EXAMENSARBETEN VID AVDELNINGEN FÖR MATEMATIK, LTH, 2007

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Classification methods for coarse classification of On-line Chinese Character Recognition
Student: Martin Appelgren, Pi-02
Advisor: Kalle Åström, Jakob Sternby
In cooperation with: Zi Decuma
Date Finished: 2007-12-21
Abstract: Todays increased number of mobile devices, such as mobile phones and PADs, make it possible for the users to easily and quickly enter words and phrases into the devices by simply writing with a pen on the screen. This is a very time saving way of typing words compared to doing it by pressing buttons on the device, in particular for Chinese users. Unlike many other language, the Chinese language contains over 6000 characters which raises the demands on the recognition method due to users requirements on recognition speed and accuracy. This thesis considers different classification methods used in the so called coarse classification step of On-line Chinese characters recognition (OCCR), in order to improve the speed of recognition under the constraint of remaining recognition accuracy. As a first step, all the Chinese characters are clustered, which is an unsupervised classification problem, using a binary hierarchical clustering approach with two well-known clustering algorithms, Min-Max-Cut algorithm and Adaboost algorithm. This clustered characters are then used for training different classifiers, e.g. the nearest neighbour classifier and support vector machine classifier. All these classifiers can be implemented in the recognition engine representing the coarse classification step. The different methods have been tested on real data, to see what hitrates can be obtained at different levels of speedup. The results from training the classifiers is very satisfying and is feasible to implement in the recognition engine.

PDE-driven 3D Surface Reconstruction from Calibrated Image Sequences (PDE-styrd ytrekonstruktion i 3D från kalibrerade bildsekvenser)
Student: Magnus Wendt, F97
Advisor: Magnus Oskarsson, Kalle Åström
Abstract: This thesis deals with 3D recosntruction of objects given that multiple images of the objects with full camera matrices are available. First I show how the well known silhouette carving method can be accelerated using computer graphics hardware and then a more advanced method based on a levelset representation is explored and extended. Finally a new method based on the fast marching method is proposed. The underlying geometry is then tesselated using a novel tesselation algorithm based on repelling particles. The methods are tested on synthetic data generated from an OpenGL application and photographic images whose camera matrices were available. The quality of the generated 3D models is satisfactory if the geometry of the object is fairly simple and the models themselves can be viewed in the results section.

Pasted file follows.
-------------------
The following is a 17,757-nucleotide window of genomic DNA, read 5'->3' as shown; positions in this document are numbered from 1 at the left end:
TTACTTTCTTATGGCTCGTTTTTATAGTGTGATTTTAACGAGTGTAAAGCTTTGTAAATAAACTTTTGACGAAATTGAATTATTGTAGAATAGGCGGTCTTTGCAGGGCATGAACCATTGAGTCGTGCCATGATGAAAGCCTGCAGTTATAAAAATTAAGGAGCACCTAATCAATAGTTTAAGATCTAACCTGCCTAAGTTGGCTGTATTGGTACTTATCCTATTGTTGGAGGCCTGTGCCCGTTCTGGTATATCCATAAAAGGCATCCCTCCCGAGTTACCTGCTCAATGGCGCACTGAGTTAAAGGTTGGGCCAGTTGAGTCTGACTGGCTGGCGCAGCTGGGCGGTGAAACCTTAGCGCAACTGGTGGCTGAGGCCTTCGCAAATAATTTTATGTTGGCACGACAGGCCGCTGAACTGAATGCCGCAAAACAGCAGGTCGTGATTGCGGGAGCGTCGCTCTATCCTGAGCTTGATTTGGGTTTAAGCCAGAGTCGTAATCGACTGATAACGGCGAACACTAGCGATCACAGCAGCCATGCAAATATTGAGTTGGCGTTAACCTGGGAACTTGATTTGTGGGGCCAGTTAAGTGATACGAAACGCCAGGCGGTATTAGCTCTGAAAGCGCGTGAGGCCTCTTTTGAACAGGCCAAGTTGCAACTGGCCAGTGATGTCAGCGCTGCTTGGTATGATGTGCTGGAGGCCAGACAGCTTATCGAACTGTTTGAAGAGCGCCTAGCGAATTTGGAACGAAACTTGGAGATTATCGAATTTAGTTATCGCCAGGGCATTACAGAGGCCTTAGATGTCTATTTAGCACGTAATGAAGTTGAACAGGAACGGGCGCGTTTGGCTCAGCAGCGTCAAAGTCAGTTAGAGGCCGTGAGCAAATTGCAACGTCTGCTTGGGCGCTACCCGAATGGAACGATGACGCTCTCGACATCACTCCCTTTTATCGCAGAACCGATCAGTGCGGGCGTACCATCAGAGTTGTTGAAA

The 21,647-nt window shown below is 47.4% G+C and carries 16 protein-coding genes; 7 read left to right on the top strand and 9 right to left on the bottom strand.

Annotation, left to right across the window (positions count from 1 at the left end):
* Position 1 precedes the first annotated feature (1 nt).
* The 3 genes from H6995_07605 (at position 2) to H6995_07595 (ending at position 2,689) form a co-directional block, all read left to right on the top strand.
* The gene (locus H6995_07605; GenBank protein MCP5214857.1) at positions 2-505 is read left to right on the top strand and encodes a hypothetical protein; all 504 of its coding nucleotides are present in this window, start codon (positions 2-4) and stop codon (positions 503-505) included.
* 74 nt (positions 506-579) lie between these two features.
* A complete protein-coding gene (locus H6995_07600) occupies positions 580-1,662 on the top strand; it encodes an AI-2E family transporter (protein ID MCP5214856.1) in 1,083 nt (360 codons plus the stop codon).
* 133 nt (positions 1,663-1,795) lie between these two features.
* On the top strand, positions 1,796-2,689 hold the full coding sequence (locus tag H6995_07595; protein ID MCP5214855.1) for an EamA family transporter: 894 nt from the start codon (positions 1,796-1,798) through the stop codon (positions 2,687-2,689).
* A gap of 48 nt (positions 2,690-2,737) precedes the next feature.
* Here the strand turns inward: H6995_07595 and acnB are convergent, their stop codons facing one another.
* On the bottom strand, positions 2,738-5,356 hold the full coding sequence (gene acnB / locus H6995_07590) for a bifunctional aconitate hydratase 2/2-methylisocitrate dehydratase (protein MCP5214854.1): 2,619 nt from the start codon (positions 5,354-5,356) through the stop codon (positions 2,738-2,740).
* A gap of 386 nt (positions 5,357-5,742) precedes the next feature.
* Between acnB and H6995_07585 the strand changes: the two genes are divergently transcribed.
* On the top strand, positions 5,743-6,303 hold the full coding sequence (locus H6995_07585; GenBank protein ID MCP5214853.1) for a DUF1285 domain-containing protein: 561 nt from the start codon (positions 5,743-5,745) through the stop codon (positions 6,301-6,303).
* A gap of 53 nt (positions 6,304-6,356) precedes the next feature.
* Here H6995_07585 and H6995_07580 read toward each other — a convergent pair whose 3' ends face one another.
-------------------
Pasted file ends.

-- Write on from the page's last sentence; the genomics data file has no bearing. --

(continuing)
Automated Quality Evaluation of Digital Retinal Images (Automatiserad kvalitetbedömning av digitala ögonbottenbilder)
Student: Herman Bartling, D02
Advisor: Fredrik Kahl
In cooperation with: Karolinska institutet, Peter Wanger
Date Finished: 2007-10-10
Abstract: In this study a method for automated quality evaluation of digital retinal images is developed and tested. The quality evaluation is based on the sharpness and illumination properties of images. The outcome of the evaluation is presented in form of a quality grade. The primary aim for the evaluation is to provide decision support regarding assessment of image quality for retinal images. Retinal images are basically photographs depicting the inner posterior part of the eye which is where the retina is located. These images provide an efficient way to examine the retinal health of patients. Abnormalities which are linked to typical eye diseases are directly visible in retinal images and an examination is done by visual inspection of the images. A special camera (fundus camera) is used to capture retinal images. The modern fundus cameras are capable of producing high quality images. The problem is, however, that the optic environment of retinal imaging is challenging, this makes it complicated to produce images of high quality. Images of low quality are frequently captured and accepted for the succeeding examination procedure, which normally is carried through at a later occasion. When low quality images reach the examination procedure numerous problematic scenarios may occur, e.g. pathological abnormalities may pass undetected due to the low image quality. Independent on which scenario occur, the low quality images will have negative consequences both for the patient and the Health Care. The suggested quality evaluation method show good potential in providing an objective assessment which correlates well with differently adjusted levels of image quality. The method also show good reliability to handle retinal images of varying formats in a correct way.